About the author: A. A. Fair is a pseudonym of Erle Stanley Gardner.
- Morgan Birks, about to be served divorce papers
- Sandra Birks, his wife
- B. Lee Thoms, "Bleatie", Sandra's brother
- Alma Hunter, Sandra's friend
- Sally Durke, Morgan's girlfriend
- Dr. Archie Holomon, one of Sandra's men
- William Cunweather, "The Chief", gang leader
- Bertha Cool, private investigator
- Donald Lam, private investigator
- Elsie Briand, their secretary
Locale: California and Arizona
Synopsis: In this first Cool & Lam story, pint-size Donald Lam is hired by oversize Bertha Cool as her operative. Alma Hunter hires Cool to find Morgan Birks, on behalf of his wife Sandra Birks, and serve divorce papers on him. Birks has been involved in running a slot-machine racket, and is rumored to have skimmed off some of the profits.
Sandra is driving her brother, B. Lee Thoms, and is involved in a car accident. B. Lee, a.k.a. "Bleatie", suffers a broken nose. He claims he can lead Lam to Morgan. Lam meets with him. Morgan reveals the name of Morgan's girlfriend: Sally Durke. Lam tracks down Sally in hopes of flushing out Morgan.
Lam has several adventures including freqeuent make-out sessions with Alma Hunter, and being kidnapped and roughed up by a gang of thugs, led by "The Chief", William Cunweather, whose unnamed wife is his chief.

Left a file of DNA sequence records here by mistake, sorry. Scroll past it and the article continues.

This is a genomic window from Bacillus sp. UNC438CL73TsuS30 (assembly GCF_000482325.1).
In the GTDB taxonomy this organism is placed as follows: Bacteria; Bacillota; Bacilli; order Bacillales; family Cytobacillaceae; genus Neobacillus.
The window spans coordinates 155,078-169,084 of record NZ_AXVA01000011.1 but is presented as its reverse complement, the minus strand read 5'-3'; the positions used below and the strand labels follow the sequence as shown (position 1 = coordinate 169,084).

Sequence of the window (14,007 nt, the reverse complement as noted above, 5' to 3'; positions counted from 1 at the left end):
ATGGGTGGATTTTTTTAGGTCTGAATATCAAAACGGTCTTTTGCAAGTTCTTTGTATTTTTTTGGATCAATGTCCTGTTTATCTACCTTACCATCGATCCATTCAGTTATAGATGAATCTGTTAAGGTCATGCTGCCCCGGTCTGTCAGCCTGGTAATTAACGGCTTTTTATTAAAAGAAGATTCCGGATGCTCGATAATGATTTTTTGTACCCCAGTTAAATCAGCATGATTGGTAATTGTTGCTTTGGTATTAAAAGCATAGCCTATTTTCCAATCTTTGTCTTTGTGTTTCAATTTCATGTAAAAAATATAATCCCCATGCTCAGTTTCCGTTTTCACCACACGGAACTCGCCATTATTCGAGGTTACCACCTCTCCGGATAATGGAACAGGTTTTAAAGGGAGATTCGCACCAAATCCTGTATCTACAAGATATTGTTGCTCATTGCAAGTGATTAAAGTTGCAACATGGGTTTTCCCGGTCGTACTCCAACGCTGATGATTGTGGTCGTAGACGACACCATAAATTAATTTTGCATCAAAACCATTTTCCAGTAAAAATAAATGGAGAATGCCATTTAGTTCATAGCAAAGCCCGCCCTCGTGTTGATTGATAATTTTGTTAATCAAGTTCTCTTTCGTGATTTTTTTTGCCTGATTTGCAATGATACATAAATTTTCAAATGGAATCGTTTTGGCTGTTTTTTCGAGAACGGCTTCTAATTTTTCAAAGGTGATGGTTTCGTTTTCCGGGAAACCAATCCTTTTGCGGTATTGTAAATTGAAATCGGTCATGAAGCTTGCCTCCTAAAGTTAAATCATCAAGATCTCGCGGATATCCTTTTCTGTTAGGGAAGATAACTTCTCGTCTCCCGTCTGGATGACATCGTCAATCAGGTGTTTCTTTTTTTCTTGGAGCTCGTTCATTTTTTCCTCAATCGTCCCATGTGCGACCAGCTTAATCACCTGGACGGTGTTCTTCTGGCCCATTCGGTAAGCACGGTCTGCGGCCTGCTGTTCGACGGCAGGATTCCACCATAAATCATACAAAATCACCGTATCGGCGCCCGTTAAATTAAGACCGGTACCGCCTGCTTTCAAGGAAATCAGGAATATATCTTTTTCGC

Alma has bruises on her neck from an unknown assailant, so Lam provides her a gun for her protection. He teaches her to shoot by having her point the empty gun at him and pull the trigger(!). The assailant returns, and Alma shoots him - in the back.
Lam goes to Arizona and confesses to the shooting himself, setting himself up for an extradition fight and a court appearance. Lam uses his legal training to take advantage of a loophole in the law which may allow a man to murder someone and walk away free.
Review: This story of constant conflict and love interest action shows the genesis of Gardner's career writing for the serialized pulps - a variety of things is always happening in each chapter. The Cool-Lam books are more free-wheeling and fun than the Perry Masons, and Lam's legal background gives him the ability to toss in a court appearance that Gardner always does so well. The legal loophole is interesting, and one wonders whether it existed in reality, and whether Gardner's exposé of it resulted in its being patched up.
Don't learn gun shooting by following Lam's training method.
Also see this review by Bev Hankins on My Reader's Block.